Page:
Underage Models: Has the Fashion Industry Finally Gone Too Far?
Why any parents would permit their 7-year-old daughter to roam the streets of New York in fishnets and a mini tutu is beyond me. But that is precisely what I saw on New York’s Upper West Side this Halloween. In spite of Sandy’s wrath, trick-or-treaters trotted from door to door, building to building, asking for candy. Many boys were dressed as their favorite sports stars. Parents made an effort by throwing on wigs. But too many girls were dolled up in sexually suggestive garb that seemed more appropriate for 20-something co-eds on college campuses or in Midtown bars. An 8-year-old dressed as a witch is adorable. But a sexy witch? Appalling. I fail to comprehend why a parent would deem this OK, but what’s more concerning is that girls who haven’t even hit pre-teendom seem compelled to dress “sexy.”
It’s easy to blame children’s observed proclivity for racy attire on their celebrity role models — Miley Cyrus, Selena Gomez, and America’s guilty pleasure, Honey Boo Boo, aren’t exactly opting for modest frocks. But the fashion industry has to take some of the blame, too. For decades, fashion has been accused of sexualizing women in ad campaigns and editorial spreads, all for the sake of art. Or money. Or some combination of the two. But in recent years, magazines and luxury labels have increasingly sexualized girls as young as 10. No matter how you spin it, that’s not chic. It’s not edgy. It’s dangerous, tasteless, and harmful, both to the “modelettes” featured in these images and to the little girls who see them and think they represent the ideal for youthful beauty. Last year, an American Psychological Association task force reported that such images can contribute to low self esteem and eating disorders in young girls.
In 2011, French Vogue ran a spread with then 10-year-old Thylane Loubry Blondeau in heavy makeup and stilettos. One image showed the mini-model seductively lying on her stomach on a tiger skin rug, her sultry macquillaged eyes staring into the camera. Another featured her reclining on a leopard print bed in haute couture and high heels, pouting for the photographer. Of course, every little girl fantasizes about breaking into Mommy’s closet and playing dress-up. But I hardly think posing for a camera with a suggestive come hither look is part of the fairytale.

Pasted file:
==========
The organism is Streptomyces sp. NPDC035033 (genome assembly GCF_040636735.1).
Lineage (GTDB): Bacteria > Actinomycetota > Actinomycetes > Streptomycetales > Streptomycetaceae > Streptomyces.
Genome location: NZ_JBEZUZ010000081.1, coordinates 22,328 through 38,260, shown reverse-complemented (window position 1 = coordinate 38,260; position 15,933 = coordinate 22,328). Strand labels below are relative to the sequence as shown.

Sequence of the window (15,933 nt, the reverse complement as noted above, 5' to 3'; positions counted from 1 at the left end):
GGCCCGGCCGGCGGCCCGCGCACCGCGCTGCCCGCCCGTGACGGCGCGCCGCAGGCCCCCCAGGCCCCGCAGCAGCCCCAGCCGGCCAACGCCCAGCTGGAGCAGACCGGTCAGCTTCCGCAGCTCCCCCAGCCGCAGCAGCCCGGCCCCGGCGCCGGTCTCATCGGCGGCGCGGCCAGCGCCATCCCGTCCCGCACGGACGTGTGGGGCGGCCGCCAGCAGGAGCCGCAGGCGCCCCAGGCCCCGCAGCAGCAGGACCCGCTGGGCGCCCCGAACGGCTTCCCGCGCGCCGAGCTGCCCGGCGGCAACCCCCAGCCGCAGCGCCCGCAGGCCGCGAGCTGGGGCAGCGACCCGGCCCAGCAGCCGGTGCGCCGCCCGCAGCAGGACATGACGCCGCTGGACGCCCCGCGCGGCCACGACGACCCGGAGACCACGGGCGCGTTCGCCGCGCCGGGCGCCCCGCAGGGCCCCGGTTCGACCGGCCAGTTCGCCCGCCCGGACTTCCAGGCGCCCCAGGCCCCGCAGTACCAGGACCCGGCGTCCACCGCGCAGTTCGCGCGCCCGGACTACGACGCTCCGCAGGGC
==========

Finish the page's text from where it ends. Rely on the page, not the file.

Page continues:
Marc Jacobs put a 17-year-old Dakota Fanning in his 2011 ads, which, to the designer’s credit, were more sweet than sexual. Except for his Lola perfume ad, which showed Fanning sitting on the ground in a hiked-up polka dot dress with the phallic perfume bottle placed on her crotch. The caption read, “Oh, Lola!” The ad was banned in the UK for sexualizing children.
Just last week, Chanel stirred up controversy when it named 15-year-old Ondria Harding as the face of its 2013 campaign. “She doesn’t look 15… she looks 18 or 19,” Karl Lagerfeld told WWD, as if it were a viable argument.
Hardin was also featured in a sexed-up Prada campaign last year, which showed her strewn across a couch on her stomach with her boot-clad legs crossed in the air.
Vogue and the CFDA have both placed bans on working with models under 16. But that hardly seems to be having an effect. Marc Jacobs had Hardin flaunt her stuff on his fall 2012 New York runway. And Diane Von Furstenberg, the president of the CFDA, allowed (although apparently unwittingly) 15-year-old Hailey Clauson to walk in her show last year. Von Furstenberg issued an apology, saying, “From now on, I will instruct my casting people to demand IDs.” So does this mean the modeling agents, who are supposed to be looking out for these girls, are to blame? Are they pushing their clients like child prostitutes?
Underage models seem to be popping up at high frequency these days, but this is certainly not a new phenomenon. Artist Richard Prince famously reproducd a nude photograph of Brooke Shields that was taken in 1976 when she was only 10 years old. The work was featured in Prince’s 2009 exhibition at the Tate Modern, but was removed after Scotland Yard warned that it violated obscenity laws. Shields’s role as a child prostitute in the 1979 film “Pretty Baby,” as well as her iconic Calvin Klein jeans ads shot when she was 15, caused widespread criticism. However, she has stated that, looking back, she doesn’t feel these images were harmful. But then we have Kate Moss. In her November interview with Vanity Fair, the model reported that her sultry Calvin Klein ads with Mark Walhberg, shot when she was “17 or 18,” contributed to a nervous breakdown. “I felt really bad about straddling this buff guy. I didn’t like it. I couldn’t get out of bed for two weeks. I thought I was going to die,” she said. What underage girl could feel like herself when she’s placed in a sexual situation, whether real or “staged,” for which she’s not ready?
In regards to damaging a young viewer, there is the age-old argument that parents should shelter their children from such magazines or images. But when Chanel or Marc Jacobs puts up a billboard featuring their 15-year old starlets, what are girls supposed to do? Close their eyes and keep walking?
Come on, fashion. I know we’re trying to push boundaries here, but are we really making kiddie porn the next big thing? There are plenty of beautiful, legal girls trying to make it as models. Pick them for your sexy photo shoots instead of their little sisters. Perhaps then, our 7-year-olds can dress up like princesses. Or astronauts. Or doctors. But, you know, not the sexy kind.